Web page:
The National Council on Privatisation and the Bureau of Public Enterprise defy a court injunction to approve the take-over Enugu DISCO to Interstate Electrics Ltd despite its failure to meet the payment deadline
| By Anayo Ezugwu | Oct. 7, 2013 @ 01:00 GMT
IN spite of a subsisting court injunction, the National Council on Privatisation, NCP, and the Bureau of Public Enterprises, BPE, have defied it by handing over the Enugu Electricity Distribution Company to Interstate Electrics Limited. The injunction restrained them from doing so after Interstate Electrics failed to meet the August 21, deadline for the payment of 75 percent of the bid value of Enugu Distribution Company, DISCO. In what looked like a kangaroo meeting, the NCP approved the late payment by Interstate Electrics and the handing over of Enugu DISCO to it.
This decision has already raised eyebrows because the September 20, meeting was held behind the ministers of finance, power, petroleum resources and other critical stakeholders, who were not in the country at that time and would have likely objected to bending the privatisation rules to favour Interstate Electrics. Realnews learnt that some top officials in the presidency were behind the manipulation which was tailor-made to favour political allies and associates. A dependable source told our reporter that Interstate Electrics won the Enugu DISCO bid purely on political consideration and has no expertise to execute the project which is cost intensive.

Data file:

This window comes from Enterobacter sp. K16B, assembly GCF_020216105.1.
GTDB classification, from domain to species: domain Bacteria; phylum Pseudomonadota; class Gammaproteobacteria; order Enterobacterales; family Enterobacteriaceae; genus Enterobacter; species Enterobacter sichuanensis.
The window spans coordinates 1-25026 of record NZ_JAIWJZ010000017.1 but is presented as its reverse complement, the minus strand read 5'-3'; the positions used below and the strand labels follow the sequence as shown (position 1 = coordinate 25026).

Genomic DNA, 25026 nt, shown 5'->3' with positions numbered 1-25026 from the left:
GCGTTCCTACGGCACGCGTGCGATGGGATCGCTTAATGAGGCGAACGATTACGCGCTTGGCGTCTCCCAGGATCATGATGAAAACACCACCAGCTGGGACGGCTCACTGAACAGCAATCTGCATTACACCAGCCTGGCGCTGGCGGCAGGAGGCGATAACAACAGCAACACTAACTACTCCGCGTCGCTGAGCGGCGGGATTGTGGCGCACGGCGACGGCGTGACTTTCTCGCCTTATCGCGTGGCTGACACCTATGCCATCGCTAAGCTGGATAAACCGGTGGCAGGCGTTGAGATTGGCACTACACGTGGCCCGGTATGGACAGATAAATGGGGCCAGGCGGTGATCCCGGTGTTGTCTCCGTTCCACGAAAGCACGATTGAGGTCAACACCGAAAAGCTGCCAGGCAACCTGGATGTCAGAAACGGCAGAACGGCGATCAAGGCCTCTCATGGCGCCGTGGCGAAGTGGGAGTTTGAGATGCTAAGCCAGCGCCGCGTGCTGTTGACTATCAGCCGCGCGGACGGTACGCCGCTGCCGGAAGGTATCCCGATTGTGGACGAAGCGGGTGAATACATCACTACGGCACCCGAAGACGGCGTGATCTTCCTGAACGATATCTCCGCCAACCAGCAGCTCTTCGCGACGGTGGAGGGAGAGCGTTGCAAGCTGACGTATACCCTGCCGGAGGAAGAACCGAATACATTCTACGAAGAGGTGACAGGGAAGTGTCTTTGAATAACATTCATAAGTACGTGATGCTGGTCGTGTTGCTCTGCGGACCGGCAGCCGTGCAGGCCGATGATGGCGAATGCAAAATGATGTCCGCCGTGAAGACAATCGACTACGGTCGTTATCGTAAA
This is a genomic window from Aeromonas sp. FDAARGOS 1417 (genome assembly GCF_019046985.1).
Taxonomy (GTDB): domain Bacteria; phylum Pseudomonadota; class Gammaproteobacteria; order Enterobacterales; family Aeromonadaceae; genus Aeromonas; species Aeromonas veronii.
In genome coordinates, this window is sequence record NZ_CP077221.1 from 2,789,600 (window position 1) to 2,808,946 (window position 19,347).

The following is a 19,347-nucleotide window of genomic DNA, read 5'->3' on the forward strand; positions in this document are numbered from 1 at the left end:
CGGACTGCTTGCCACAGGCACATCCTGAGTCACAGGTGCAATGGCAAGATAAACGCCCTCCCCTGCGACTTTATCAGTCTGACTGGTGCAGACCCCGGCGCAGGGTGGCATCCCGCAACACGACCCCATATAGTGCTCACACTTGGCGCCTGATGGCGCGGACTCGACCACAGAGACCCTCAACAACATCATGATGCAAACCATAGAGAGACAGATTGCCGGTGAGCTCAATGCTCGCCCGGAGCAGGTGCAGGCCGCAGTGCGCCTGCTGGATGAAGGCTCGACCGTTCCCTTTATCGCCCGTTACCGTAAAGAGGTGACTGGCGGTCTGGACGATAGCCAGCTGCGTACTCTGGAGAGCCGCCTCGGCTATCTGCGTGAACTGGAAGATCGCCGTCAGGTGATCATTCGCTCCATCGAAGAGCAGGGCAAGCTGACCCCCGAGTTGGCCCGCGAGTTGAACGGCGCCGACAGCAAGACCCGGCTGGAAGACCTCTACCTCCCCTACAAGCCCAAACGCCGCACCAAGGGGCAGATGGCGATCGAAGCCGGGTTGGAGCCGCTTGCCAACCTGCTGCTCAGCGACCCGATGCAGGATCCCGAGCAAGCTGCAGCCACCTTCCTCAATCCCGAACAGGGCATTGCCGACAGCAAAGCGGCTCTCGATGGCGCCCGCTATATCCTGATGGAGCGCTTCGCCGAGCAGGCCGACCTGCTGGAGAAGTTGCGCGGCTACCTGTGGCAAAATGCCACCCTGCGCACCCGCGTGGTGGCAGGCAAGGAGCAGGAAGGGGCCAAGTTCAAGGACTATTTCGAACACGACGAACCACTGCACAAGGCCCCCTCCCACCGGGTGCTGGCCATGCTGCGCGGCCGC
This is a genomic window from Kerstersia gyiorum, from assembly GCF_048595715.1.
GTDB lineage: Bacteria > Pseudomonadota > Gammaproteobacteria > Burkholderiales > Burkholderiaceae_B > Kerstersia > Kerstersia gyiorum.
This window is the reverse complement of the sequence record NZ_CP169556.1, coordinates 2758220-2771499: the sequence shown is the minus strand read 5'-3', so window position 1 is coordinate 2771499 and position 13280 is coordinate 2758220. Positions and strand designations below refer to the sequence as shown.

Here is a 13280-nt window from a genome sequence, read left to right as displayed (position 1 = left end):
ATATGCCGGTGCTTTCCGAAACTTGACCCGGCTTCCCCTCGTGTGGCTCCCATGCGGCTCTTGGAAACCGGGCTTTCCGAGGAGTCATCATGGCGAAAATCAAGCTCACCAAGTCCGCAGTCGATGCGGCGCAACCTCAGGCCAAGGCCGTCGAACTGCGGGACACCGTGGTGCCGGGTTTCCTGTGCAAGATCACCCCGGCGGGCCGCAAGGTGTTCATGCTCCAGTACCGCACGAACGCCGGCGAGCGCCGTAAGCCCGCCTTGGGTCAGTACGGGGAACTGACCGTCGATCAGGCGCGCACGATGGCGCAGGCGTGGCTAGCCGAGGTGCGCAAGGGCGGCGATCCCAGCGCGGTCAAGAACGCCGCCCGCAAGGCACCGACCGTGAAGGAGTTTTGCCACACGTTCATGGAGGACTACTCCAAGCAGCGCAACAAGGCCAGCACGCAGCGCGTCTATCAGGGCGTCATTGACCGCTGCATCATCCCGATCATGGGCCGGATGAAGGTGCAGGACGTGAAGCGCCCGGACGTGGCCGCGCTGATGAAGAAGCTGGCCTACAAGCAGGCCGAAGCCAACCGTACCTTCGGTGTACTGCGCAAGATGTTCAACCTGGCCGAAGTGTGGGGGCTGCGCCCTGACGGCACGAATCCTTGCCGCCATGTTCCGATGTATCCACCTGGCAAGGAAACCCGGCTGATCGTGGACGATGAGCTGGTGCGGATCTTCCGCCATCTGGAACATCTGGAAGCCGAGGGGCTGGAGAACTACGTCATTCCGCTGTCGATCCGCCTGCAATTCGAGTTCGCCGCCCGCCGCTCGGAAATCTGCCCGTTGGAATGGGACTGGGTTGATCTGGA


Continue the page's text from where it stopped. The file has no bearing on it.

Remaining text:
Realnews learnt that it suddenly dawned on Interstate promoters after they got the NCP approval to take-over the Enugu DISCO that they have no expertise to run it. On the basis of that realisation, a source said, representatives of Interstate decided to approach the authorities of Eastern Electrics for guidance on how to take-off. “Interstate just realised that they don’t have the expertise to carry out the project. They think it is a contract project that will attract payment from the government. They don’t have any infrastructure on ground and as it stands now, they have to distribute power through the national grid which is dilapidated,” the source said.
The handing over of Enugu DISCO to Interstate has generated a lot of controversy in the country. Some concerned citizens of the eastern part of the country have expressed the fear that handing over the assets to Interstate would take the region backward in terms of developments. Osita Okechukwu, a native of Enugu State, cried foul over the choice of Interstate Electric. He said Enugu residents are at a loss as to how Interstate was chosen as the preferred bidder. “One is at a loss how a company that failed woefully to pass the initial assessment litmus test of consistency got negative net present value, and to worsen the matter, failed to pay before the deadline, could be handed over the lifeline of enterprising and hard working Nigerians from the south east and some parts of south-south,” he said.